Offensive Security Subscription Plans – What Do I Think?

Offensive Security recently introduced subscription models for its services: the Learn One and Learn Unlimited plans. There is also a Learn Fundametals option, but I will not be touching on this particular model. This change has been met with mixed reactions from the security community, with some users applauding it while others criticize it. I will explore these models a bit here and (hopefully) help you determine which, if any, is right for you.

The Learn One plan generally provides access to a single course and certification program for $2499/year, while the Learn Unlimited plan provides access to all of Offensive Security’s training and certification programs for $5499/year.

Personally, right off the bat, I would not pay for the Learn Unlimited plan out of pocket. If an employer provides some sort of continuing education stipend and wants to fund a Learn Unlimited plan, then by all means. More on why below.

If you can afford it, I think the Learn One plan is worth it for what you get (especially if you can snag it at the $1999 price towards the end of the year).

The Learn One subscription includes:

  • One online course of your choosing
  • 365 days lab access (offers flexibility, but can be a double-edged sword)
  • Two exam attempts ($250 value)
  • All fundamental learning paths (good for beginners)
  • PEN-103 + 1 KLCP exam attempt (not really useful, in my opinion, but it’s included)
  • PEN-210 + 1 OSWP exam attempt (arguably useful, can only be accessed via subscription now)
  • Proving Grounds Practice access for a year ($199 value)

Don’t get me wrong, $2499 (or even $1999) is still a hefty price tag, but the alternative now is paying $1599 for the standalone courses with 90 days of lab time and 1 exam attempt (no more 30 or 60 day options). One can argue that 90 days is more than enough time (and many have done it in less), but if you are out of lab time and fail your first attempt, you’re paying $250 for another attempt and lab extensions starting at $359 for 30 days. And if you want access to Proving Grounds Practice, you’re paying a separate $19/month or $199/year.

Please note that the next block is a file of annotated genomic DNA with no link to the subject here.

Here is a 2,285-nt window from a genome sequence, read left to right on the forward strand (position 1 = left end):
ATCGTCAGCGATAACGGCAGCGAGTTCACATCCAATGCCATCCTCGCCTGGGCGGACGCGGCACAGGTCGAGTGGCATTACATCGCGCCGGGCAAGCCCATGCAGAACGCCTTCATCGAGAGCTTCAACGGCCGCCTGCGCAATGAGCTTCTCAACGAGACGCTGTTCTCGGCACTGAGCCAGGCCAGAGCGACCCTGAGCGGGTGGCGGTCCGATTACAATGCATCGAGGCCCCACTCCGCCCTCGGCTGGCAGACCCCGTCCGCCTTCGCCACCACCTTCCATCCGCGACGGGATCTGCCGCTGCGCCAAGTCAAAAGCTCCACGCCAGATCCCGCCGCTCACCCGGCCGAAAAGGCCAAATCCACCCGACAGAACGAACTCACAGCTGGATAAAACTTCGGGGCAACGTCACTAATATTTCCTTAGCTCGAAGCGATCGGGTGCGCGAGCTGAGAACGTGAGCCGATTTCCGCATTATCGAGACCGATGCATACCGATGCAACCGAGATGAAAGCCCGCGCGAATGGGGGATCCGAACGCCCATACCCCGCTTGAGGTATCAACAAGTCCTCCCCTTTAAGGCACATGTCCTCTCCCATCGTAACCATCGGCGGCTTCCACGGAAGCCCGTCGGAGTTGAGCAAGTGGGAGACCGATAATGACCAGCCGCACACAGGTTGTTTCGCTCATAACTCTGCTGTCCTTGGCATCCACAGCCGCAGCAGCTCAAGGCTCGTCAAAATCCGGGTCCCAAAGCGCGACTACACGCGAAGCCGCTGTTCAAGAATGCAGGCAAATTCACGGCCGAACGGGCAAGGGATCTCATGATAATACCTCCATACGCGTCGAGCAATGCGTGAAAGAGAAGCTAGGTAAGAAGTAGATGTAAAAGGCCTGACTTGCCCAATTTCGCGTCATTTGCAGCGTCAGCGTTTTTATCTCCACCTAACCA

I think the Learn One plan offers a somewhat affordable option for those who only need access to a single course and certification program. The 365 days lab access allows users to access the course and certification program at their own pace, making it easier to fit their learning into their schedule. Of course, the 365 day access can also cause a user to drag things out instead of focusing their studies within a time constraint.

Where the Learn One plan falls short is in its access to only the single course of your choosing and in its repurchasing options. If users want to access additional courses and certification programs, they will need to repurchase the Learn One plan for each course or alternatively the 90 day standalone courses for $1599 each.

The Learn Unlimited subscription includes:

  • Access to all online courses
  • 365 days lab access
  • Unlimited exam attempts
  • All fundamental learning paths
  • PEN-103 + KLCP exam attempts
  • PEN-210 + OSWP exam attempts
  • PG Practice
  • 1 subscription is required per learner

With the Learn Unlimited plan, users have access to all of OffSec’s training and certification programs with unlimited exam attempts. While this initially sounds great, I would argue that to make this worthwhile, you would have to obtain at least 3 OffSec certifications within the year. I’m sure for some this is doable and with unlimited exam attempts, you might say it’s not an issue. However, OffSec has an exam retake policy that may or may not hinder your number of attempts.

As I mentioned above, the Learn Unlimited falls short simply due to the hefty $5499 price tag. If you can afford this or an employer offers you access, then totally go for it. Additionally, with unlimited access to all of OffSec’s training and certifications, users may feel overwhelmed and not know where to start.

These subscription models both come with the obvious drawback of an increased cost. While they do offer more flexibility and benefits, some users may not be able to afford it. This is especially true for students and those who are just starting out in the field of security.

In the end, the right plan for you will depend on your individual needs and budget.